Friday, November 16, 2012

Blade Runner (1982) Review

Blade Runner 1982 poster
Director: Ridley Scott
Stars: Harrison Ford, Rutger Hauer, Sean Young, M. Emmet Walsh
Genre: Science Fiction, Tech-Noir

First off it should be said that you have to watch the right version to truly enjoy Blade Runner. By all means do your best to avoid the theatrical version and the International cut. Those ones suck. Seriously, they're awfully; if I was rating this film based on those version it's be like a 2/5, 2.5 tops. Make sure you get the Final Cut, which was released in 2007. That's widely regarded as the best, most complete version by fans and by the director. If you can't find the Final Cut for some reason then the 1992 Director's Cut isn't too bad, certainly better than the aforementioned first two, but the Final Cut is what you want to try and get. This will be a review of strictly the Final Cut version of the film. Onto the review...

Ridley Scott has directed films of varying genres, but his work in science fiction always seems to be his most remembered and celebrated. The last film Scott directed before Blade Runner was Alien, so this guy, Ridley Scott, directed two massive films in the sci-fi a row.

The story follows a blade runner (Ford) whose job it is to hunt down and 'retire' any escaped androids, or as they're called in the film: replicants. The plot isn't too complex; it plays out like a film noir mixed with cyberpunk, which would later go on to be referred to as Tech-Noir, a name that was coined by 1984's The Terminator, another great film of the genre.

The film is loosely based on Philip K. Dick's amazing novel, Do Androids Dream of Electric Sheep? The novel was much more centered in philosophical thought, whereas Blade Runner focuses more on the actual plot. So in that sense it doesn't really do the novel justice. Overall though it's a pretty solid adaptation. For my review of Do Androids Dream of Electric Sheep? check out my review on Goodreads.

Harrison Ford and Sean Young in Blade Runner

The name of the film, Blade Runner, comes from a novel written by Alan E. Nourse and the adaptation novella by William S. Burroughs. Though the similarities essentially end at the name.

The story can sometimes feel like it's going a bit too fast. Not in an action type of way, it just feels like it doesn't take its time. The film is rather slow paced but it has so many ideas going on at once that it should have been a bit longer. The Final Cut is just short of 2 hours long but I think the film could have greatly benefited from a little extra time. At least 30 minutes more. The characters never really have a chance to grow on you and the climax arrives way too soon. Just as things feel as if they're getting intense, the film is nearly over. The film should of been longer or somehow implemented better pacing and development. I'd prefer the former.

Daryl Hannah as Pris in Blade Runner

Blade Runner flirts with serious ideas and themes such as religion, humanity, morality, oppression, etc. This makes sense since the novel Blade Runner is based on dealt with many of the same issues. However, when put to film it doesn't work as well. The film doesn't have enough time to fully explore these ideas and questions and it instead presents them in a quick, unsatisfactory manner. Maybe it's just because I can't help but to compare it to the book, but in comparison to the questions and issues dealt with in the novel, Blade Runner's philosophical elements are pretty disappointing. However, this isn't a book, it's a film, so I must judge it accordingly. And Blade Runner is vastly superior to most of the other shit that comes out of Hollywood when it comes to provoking thought and presenting philosophical inquiries, so I guess for a film it's pretty sophisticated.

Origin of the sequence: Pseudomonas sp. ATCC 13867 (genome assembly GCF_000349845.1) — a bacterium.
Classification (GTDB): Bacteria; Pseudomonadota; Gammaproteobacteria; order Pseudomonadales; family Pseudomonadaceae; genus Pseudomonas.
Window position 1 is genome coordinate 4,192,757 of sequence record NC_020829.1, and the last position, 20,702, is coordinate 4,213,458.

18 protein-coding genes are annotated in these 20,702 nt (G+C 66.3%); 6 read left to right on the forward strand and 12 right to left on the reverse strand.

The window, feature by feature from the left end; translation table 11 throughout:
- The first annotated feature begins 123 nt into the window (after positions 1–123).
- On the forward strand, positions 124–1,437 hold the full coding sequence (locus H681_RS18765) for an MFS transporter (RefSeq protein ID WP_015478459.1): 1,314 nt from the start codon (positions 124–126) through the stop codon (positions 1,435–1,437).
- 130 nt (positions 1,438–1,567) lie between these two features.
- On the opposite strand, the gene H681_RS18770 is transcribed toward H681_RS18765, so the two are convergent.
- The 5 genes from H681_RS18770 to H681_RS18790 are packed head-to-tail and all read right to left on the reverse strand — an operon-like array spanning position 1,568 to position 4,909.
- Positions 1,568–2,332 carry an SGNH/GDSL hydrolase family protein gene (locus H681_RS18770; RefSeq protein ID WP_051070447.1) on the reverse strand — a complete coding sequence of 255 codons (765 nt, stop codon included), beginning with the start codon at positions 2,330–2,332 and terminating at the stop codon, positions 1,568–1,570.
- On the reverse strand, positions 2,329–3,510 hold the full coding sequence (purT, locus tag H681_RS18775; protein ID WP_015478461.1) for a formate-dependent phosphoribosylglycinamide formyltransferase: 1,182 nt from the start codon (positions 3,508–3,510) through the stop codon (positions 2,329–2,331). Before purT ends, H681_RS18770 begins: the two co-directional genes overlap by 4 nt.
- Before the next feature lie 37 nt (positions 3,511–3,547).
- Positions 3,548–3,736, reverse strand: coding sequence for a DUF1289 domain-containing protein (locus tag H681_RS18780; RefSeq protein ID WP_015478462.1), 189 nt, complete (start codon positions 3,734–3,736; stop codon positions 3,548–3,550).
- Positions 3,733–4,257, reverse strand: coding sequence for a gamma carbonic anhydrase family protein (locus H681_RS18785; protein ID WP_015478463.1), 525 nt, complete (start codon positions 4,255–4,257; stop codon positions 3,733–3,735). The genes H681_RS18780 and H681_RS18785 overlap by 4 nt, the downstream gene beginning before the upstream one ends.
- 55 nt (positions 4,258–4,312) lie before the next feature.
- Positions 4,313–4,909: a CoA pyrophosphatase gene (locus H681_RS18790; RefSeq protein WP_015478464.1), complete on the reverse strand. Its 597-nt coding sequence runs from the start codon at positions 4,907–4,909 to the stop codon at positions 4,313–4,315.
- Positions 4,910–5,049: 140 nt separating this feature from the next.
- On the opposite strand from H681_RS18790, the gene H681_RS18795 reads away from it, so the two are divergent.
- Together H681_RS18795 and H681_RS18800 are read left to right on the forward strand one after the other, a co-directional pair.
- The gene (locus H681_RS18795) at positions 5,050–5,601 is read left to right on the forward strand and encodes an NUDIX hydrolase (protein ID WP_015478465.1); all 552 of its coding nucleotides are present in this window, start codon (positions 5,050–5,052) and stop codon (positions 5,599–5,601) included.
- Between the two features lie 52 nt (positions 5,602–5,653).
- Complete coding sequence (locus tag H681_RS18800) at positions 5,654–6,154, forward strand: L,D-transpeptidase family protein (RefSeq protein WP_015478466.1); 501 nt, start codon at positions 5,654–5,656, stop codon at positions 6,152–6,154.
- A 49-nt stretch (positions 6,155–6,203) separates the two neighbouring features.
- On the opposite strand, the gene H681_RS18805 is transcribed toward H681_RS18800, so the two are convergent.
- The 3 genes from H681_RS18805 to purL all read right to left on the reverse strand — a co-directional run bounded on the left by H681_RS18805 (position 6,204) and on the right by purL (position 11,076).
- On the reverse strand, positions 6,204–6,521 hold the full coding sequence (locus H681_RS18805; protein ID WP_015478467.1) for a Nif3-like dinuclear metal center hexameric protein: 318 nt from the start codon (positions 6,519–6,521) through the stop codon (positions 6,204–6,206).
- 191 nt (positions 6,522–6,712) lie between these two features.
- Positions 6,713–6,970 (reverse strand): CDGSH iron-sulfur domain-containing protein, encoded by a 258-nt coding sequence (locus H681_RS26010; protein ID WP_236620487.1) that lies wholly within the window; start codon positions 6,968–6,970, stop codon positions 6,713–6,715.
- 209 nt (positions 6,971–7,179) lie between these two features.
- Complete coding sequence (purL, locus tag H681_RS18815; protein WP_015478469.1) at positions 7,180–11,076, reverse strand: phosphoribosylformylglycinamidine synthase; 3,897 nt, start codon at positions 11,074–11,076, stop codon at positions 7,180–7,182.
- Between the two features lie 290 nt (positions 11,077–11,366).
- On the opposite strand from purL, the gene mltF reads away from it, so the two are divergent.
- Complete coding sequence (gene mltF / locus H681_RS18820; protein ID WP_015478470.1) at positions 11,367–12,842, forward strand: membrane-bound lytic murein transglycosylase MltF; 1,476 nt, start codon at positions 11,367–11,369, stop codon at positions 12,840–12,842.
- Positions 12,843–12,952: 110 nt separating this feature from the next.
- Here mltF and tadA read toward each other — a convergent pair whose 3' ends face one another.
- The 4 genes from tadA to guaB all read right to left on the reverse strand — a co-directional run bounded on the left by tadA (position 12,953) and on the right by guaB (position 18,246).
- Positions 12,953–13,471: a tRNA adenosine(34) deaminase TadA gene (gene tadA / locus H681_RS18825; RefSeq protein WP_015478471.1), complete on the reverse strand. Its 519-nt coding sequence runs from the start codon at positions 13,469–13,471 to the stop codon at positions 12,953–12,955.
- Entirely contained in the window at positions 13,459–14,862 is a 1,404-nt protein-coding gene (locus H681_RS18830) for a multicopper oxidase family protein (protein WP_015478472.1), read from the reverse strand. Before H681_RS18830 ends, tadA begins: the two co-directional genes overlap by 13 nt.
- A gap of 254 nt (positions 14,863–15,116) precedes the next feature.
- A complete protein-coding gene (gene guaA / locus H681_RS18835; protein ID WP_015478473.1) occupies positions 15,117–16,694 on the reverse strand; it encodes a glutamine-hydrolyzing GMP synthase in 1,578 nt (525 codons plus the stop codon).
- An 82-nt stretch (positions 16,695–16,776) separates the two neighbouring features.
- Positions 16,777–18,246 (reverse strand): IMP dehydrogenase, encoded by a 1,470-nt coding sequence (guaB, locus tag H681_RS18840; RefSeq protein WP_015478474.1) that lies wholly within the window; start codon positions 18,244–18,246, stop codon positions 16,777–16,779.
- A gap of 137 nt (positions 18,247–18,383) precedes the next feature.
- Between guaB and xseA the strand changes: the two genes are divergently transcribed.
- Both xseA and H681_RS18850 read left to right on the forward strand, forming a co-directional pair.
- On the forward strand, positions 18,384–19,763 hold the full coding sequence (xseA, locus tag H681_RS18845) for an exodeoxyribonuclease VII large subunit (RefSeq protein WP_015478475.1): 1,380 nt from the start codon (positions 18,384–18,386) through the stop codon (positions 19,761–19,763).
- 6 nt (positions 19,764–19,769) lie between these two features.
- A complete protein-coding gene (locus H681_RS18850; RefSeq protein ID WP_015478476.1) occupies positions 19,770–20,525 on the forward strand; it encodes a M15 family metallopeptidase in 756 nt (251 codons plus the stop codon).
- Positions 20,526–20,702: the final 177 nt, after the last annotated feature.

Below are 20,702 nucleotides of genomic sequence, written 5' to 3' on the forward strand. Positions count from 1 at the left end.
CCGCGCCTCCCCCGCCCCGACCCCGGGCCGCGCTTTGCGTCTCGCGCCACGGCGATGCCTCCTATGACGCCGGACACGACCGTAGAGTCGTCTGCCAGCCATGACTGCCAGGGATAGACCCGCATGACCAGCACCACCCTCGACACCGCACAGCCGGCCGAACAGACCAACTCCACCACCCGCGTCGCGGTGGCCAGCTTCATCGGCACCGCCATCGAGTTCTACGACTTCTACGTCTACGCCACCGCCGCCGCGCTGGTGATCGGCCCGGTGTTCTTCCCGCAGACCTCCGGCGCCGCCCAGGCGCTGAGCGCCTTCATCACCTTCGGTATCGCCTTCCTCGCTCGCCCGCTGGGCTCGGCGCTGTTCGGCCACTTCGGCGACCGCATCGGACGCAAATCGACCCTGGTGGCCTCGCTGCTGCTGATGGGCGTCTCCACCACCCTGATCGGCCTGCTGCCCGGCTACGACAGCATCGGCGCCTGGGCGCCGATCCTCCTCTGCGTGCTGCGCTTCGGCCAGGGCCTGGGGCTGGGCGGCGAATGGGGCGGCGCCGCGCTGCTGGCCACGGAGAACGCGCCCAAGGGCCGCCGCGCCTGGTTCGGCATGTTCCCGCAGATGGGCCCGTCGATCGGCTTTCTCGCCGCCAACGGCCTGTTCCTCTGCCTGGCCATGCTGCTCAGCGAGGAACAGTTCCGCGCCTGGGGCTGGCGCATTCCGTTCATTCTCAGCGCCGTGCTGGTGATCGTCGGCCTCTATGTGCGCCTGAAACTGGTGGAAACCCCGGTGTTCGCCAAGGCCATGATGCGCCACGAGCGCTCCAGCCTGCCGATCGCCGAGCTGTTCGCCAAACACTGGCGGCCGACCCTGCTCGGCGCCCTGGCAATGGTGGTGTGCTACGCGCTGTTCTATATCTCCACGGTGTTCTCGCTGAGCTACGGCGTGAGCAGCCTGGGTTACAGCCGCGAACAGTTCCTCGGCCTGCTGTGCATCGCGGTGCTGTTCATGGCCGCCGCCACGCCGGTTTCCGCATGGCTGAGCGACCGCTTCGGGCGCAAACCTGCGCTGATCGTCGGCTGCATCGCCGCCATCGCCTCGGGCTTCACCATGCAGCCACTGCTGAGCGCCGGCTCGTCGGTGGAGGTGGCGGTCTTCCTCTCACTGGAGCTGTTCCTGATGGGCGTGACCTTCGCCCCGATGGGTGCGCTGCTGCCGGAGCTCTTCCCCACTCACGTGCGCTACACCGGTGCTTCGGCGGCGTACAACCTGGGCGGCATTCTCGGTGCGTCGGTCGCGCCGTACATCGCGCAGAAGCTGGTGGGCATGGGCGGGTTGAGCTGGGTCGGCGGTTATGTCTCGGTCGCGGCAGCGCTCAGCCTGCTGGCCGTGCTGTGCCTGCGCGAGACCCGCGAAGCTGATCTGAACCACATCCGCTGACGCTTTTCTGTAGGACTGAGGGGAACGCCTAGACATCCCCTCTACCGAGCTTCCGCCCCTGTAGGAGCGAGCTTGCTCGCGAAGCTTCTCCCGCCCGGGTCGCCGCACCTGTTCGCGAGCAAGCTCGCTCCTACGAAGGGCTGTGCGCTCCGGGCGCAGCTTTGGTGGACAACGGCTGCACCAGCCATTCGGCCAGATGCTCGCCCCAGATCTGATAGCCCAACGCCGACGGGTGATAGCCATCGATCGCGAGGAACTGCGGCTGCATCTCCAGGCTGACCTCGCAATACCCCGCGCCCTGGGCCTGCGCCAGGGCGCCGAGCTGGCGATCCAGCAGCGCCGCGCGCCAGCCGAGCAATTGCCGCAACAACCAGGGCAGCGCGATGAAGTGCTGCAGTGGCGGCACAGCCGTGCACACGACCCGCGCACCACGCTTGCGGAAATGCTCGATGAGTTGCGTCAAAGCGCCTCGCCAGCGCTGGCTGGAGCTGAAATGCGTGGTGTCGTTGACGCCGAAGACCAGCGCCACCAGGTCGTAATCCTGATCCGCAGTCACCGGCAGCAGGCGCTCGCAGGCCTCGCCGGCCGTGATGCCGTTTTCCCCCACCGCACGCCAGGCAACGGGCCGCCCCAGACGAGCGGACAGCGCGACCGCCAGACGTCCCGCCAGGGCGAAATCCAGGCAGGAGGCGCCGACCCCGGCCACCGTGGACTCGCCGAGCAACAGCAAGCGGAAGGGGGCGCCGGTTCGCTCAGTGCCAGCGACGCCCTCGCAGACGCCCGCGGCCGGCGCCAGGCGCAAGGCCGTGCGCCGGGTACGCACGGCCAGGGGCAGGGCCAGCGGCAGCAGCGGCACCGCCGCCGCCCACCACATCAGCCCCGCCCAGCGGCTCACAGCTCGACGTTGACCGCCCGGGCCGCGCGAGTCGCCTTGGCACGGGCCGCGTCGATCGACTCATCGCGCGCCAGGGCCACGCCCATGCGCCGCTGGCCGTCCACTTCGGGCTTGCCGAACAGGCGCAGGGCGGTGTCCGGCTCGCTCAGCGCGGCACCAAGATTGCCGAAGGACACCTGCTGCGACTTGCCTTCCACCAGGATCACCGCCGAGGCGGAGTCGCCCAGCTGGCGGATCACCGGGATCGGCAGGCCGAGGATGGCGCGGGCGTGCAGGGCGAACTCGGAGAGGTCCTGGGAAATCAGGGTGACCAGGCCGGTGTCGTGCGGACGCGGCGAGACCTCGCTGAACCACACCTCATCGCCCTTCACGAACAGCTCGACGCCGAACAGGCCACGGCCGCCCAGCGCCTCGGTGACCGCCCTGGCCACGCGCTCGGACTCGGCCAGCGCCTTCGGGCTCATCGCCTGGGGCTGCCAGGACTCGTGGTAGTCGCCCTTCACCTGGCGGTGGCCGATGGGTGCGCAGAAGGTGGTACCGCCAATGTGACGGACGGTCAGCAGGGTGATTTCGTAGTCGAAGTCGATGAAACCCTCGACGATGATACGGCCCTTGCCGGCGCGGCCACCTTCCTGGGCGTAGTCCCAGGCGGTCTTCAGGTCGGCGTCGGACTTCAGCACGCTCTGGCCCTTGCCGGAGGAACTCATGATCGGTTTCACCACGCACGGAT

The cyberpunk world in Blade Runner is amazing. It's very believable and mood-setting. The entire film is very visually pleasing and stylized. Wonderful atmosphere, set design, and even costume design. Every shot looks beautiful, every scene dazzling. The world is somewhat reminiscent of Fritz Lang's Metropolis, but it truly is a unique world of its own. Even Philip K. Dick, who generally hated anything that came out of Hollywood, said that the world was how he had imagined it when he wrote the novel which Blade Runner was based on.

The cyberpunk world of Blade Runner

The soundtrack, composed by Vangelis, not only sounds amazing but also suites the film's style perfectly. The score definitely succeeds in giving the film that extra atmospheric edge.

All the acting is good. Harrison Ford doesn't do a bad job (is that even possible) but it's nothing you wouldn't expect. Decent job on Ford's part, he plays a very unemotional character which works well for the film. The star here though I would say is the massive Rutger Hauer. His on-screen presence is larger than life and proves to be a very terrifying and intimidating antagonist. 

Rutger Hauer in Blade Runner

A very good science fiction film that has a philosophical edge (though not nearly sophisticated as people seem to make it out to be) and deals with existential issues that will manage to be thought provoking to anyone who isn't too familiar with philosophy. Visually beautiful, great soundtrack. I just can't stress enough the importance of watching the right version (Final Cut), it has an awesome, dramatic, ambiguous ending, it doesn't have those unnecessary voice overs, and the Final Cut is improved in essentially every aspect.

4/5 stars
+Visually pleasing stylish world and atmosphere
+Great soundtrack
+Good actors
+Very sophisticated for a Hollywood film; philosophical appeal
+Entire film is open to interpretation
-Should have been longer
-Didn't have enough time to develop the characters or explore all the ideas presented

Purchase Blade Runner on Amazon (Final Cut) : Blu-Ray - DVD - Stream

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